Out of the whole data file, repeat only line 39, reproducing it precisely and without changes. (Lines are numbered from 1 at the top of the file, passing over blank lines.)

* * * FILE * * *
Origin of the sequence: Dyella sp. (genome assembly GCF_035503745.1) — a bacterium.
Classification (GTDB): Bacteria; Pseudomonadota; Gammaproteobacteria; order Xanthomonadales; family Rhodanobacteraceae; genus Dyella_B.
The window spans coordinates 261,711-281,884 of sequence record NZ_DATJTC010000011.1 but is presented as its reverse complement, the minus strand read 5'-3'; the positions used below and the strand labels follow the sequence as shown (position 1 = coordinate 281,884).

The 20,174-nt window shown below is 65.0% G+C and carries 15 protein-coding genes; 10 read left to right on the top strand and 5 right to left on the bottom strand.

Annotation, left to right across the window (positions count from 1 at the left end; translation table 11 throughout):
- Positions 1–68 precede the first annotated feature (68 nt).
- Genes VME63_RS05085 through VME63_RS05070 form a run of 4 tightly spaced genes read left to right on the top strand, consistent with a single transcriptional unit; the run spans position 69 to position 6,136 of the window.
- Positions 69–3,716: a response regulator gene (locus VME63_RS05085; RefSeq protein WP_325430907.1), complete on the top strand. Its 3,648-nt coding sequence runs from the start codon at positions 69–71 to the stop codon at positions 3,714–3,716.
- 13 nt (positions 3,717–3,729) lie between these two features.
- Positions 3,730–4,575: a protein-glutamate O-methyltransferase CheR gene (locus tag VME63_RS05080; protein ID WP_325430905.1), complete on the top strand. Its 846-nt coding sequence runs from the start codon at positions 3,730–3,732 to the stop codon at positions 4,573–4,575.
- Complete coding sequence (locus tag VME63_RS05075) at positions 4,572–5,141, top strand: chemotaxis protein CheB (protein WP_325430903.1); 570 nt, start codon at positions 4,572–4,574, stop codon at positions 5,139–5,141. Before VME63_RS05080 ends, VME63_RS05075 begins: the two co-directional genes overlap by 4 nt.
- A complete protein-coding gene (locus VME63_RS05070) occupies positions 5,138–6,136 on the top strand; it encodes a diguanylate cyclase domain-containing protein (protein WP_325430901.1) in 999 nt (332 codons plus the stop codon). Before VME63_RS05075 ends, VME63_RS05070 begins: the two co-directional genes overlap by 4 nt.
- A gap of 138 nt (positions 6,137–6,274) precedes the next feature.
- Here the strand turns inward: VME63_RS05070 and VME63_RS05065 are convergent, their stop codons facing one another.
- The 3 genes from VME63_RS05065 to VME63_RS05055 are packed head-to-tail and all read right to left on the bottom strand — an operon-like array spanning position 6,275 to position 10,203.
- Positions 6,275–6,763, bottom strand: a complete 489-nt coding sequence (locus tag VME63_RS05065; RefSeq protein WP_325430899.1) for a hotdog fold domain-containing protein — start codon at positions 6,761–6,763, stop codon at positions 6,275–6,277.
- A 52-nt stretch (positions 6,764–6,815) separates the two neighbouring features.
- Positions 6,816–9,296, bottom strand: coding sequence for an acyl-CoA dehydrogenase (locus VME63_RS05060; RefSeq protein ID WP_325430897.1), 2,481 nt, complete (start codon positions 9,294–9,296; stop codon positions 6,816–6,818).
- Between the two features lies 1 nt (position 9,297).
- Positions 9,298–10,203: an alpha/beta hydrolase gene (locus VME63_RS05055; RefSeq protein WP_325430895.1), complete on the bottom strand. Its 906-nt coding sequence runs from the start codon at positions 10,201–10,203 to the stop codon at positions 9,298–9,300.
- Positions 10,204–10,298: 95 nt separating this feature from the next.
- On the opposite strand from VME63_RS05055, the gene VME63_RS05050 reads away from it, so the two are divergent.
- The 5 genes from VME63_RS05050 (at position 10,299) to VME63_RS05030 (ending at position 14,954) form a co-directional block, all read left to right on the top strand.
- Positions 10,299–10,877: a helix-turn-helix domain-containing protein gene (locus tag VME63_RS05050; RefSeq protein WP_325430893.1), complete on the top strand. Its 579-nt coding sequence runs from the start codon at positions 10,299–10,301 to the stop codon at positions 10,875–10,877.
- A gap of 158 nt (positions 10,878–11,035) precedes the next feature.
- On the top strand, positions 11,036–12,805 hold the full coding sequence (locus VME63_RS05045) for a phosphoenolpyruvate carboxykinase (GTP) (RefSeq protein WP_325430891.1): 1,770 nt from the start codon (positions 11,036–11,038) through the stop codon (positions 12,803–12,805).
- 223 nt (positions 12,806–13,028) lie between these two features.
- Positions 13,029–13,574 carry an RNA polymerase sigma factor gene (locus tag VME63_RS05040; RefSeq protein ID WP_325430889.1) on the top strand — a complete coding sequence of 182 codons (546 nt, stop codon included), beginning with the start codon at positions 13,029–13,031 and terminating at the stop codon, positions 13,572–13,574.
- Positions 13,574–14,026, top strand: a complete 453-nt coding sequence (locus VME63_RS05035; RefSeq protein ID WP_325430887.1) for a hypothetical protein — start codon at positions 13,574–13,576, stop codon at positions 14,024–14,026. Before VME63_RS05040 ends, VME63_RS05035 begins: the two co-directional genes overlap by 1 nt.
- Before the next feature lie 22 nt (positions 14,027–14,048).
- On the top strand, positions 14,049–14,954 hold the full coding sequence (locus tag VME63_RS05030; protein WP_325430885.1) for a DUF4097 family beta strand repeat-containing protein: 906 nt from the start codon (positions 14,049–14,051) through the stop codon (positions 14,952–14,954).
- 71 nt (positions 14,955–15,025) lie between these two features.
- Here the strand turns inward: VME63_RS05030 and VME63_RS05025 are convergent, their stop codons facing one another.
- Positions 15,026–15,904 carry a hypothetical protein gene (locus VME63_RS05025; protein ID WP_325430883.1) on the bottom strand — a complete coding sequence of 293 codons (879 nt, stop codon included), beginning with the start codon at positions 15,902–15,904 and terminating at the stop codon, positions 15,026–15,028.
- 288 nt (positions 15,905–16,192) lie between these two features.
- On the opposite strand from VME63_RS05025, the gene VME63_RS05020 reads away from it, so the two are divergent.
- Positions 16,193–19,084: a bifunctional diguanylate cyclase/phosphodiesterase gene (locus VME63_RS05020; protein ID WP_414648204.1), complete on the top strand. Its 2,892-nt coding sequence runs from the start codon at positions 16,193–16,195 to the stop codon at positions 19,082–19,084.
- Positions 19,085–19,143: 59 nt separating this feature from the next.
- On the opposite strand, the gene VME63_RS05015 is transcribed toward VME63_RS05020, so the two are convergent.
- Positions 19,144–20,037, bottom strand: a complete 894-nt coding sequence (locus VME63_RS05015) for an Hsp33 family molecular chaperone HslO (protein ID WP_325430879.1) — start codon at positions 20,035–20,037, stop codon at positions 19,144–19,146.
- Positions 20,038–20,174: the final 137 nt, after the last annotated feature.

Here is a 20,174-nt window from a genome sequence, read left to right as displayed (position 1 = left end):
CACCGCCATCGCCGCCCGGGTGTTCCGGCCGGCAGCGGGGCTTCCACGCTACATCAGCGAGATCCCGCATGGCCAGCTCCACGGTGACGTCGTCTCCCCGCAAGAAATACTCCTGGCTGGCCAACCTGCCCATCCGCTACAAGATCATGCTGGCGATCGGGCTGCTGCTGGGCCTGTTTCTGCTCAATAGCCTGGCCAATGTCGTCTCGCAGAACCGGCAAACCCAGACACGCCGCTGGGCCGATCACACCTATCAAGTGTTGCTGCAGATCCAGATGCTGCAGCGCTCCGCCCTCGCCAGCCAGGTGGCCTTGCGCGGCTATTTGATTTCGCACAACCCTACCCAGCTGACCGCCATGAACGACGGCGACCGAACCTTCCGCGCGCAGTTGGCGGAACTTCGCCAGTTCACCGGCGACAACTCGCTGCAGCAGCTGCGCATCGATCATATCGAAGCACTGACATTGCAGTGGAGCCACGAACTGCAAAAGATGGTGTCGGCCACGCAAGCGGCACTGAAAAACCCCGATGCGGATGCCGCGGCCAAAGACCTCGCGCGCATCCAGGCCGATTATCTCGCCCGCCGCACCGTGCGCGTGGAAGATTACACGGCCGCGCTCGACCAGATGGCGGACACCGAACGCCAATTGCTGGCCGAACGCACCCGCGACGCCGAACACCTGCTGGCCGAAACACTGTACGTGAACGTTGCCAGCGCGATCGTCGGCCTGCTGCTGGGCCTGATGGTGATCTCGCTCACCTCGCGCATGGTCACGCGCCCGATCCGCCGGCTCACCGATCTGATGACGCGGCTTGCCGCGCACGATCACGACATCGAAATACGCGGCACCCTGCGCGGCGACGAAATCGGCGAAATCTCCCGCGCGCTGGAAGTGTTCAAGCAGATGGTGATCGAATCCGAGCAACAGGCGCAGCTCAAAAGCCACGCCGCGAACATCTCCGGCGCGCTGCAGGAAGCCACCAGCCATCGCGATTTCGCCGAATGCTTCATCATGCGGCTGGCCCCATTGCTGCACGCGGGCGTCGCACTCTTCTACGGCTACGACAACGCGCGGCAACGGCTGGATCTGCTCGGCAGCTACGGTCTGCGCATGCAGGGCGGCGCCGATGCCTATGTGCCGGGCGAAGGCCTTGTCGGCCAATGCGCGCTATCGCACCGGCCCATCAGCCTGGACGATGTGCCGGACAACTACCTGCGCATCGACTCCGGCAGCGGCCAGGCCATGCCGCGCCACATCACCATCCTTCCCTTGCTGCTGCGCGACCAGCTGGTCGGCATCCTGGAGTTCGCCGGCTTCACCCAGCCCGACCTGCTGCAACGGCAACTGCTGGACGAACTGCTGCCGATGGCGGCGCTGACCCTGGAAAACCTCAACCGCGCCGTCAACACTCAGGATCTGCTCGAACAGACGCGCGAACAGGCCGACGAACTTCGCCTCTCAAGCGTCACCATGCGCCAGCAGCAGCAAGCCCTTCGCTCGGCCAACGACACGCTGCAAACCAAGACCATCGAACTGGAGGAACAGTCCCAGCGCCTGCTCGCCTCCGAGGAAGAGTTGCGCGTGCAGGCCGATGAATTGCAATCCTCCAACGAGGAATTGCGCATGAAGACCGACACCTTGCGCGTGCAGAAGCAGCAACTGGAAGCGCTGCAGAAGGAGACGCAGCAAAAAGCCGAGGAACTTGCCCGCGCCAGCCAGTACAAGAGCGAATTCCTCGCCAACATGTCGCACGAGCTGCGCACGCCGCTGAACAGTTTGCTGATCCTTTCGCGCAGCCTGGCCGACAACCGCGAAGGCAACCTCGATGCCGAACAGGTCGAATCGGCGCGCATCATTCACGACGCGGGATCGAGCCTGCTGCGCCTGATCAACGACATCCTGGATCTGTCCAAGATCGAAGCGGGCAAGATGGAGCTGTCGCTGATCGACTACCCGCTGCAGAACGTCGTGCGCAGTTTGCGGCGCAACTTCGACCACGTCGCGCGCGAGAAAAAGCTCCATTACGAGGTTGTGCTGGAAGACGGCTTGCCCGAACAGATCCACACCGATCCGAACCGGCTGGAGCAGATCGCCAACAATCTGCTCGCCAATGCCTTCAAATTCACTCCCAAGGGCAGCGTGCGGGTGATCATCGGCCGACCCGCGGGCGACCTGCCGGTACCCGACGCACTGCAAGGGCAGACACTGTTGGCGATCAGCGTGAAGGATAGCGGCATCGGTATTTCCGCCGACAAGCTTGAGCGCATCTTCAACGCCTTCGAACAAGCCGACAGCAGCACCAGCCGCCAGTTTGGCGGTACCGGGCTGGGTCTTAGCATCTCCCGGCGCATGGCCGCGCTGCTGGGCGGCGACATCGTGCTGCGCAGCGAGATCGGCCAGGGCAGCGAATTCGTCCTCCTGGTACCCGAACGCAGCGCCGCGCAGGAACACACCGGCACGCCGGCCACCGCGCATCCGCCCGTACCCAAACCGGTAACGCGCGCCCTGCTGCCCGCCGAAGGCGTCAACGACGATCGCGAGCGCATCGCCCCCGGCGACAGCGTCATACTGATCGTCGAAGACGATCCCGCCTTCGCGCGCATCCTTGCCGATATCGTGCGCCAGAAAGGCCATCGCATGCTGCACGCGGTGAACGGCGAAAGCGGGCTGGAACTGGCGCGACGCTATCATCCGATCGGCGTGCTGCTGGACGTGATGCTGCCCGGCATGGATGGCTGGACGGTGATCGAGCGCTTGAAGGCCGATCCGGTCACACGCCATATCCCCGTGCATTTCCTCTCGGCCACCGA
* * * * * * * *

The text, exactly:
- On the opposite strand, the gene VME63_RS05015 is transcribed toward VME63_RS05020, so the two are convergent.